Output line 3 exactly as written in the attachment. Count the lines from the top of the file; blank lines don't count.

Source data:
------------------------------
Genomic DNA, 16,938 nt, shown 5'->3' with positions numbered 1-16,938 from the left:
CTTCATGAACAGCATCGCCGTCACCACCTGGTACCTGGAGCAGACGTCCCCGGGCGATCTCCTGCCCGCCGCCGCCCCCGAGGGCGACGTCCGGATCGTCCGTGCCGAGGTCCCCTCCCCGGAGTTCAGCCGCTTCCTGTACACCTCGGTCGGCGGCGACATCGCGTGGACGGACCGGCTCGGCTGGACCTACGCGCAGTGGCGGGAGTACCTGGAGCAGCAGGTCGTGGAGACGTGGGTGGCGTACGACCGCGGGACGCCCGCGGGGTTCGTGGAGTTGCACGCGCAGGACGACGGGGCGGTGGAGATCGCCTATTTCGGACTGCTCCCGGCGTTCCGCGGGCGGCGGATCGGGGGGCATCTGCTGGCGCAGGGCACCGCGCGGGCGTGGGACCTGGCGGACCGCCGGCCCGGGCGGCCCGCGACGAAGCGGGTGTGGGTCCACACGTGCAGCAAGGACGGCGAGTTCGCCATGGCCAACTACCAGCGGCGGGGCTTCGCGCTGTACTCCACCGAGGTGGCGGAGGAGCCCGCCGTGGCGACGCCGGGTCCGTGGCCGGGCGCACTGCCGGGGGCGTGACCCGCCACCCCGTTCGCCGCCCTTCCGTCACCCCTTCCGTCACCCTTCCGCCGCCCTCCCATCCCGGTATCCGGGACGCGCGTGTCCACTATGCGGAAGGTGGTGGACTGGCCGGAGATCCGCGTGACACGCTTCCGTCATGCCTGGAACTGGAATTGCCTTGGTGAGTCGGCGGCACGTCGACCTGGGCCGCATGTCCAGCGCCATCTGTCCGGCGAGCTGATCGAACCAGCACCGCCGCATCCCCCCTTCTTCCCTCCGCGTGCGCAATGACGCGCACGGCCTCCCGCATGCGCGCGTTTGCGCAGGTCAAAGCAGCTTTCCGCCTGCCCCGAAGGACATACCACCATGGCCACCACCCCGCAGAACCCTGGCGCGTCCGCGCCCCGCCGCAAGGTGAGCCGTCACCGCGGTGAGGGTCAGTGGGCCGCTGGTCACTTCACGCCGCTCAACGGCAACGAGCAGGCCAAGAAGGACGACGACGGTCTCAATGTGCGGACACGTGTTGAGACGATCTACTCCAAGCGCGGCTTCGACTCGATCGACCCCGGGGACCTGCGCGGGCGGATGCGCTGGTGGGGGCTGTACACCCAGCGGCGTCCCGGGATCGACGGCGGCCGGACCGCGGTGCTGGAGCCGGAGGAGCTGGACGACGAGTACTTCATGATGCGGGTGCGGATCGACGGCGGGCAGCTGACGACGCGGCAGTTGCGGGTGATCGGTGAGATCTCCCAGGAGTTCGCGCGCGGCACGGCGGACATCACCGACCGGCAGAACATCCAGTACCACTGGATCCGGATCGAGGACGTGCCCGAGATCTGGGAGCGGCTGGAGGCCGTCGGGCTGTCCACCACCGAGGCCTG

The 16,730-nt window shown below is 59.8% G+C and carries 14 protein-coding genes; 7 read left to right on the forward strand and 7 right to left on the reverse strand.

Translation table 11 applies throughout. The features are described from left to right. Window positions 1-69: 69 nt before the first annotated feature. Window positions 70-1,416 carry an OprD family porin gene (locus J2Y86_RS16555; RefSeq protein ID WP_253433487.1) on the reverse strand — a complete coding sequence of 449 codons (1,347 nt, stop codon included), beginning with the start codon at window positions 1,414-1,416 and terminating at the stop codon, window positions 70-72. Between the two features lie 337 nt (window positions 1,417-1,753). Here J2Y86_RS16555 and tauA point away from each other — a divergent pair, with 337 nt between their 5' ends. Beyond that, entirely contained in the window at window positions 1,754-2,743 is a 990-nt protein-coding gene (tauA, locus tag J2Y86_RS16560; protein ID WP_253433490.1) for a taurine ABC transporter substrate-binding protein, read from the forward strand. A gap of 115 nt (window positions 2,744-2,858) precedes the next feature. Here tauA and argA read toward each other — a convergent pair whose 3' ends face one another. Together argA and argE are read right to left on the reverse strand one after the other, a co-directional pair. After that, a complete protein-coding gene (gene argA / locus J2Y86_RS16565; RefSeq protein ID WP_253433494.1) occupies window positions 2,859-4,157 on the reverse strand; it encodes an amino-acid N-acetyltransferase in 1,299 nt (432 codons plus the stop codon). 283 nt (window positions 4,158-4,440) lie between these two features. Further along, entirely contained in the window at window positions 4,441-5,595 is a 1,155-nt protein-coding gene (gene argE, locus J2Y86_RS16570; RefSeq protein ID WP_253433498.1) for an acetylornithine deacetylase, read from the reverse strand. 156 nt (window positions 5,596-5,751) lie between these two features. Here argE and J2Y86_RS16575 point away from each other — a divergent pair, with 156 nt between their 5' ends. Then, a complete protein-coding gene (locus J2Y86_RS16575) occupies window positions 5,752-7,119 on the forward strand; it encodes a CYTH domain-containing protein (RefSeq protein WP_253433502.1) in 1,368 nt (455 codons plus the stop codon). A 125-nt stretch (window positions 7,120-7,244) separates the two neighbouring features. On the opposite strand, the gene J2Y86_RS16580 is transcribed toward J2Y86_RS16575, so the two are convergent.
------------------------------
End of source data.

The 16,730-nt window shown below is 59.8% G+C and carries 14 protein-coding genes; 7 read left to right on the forward strand and 7 right to left on the reverse strand.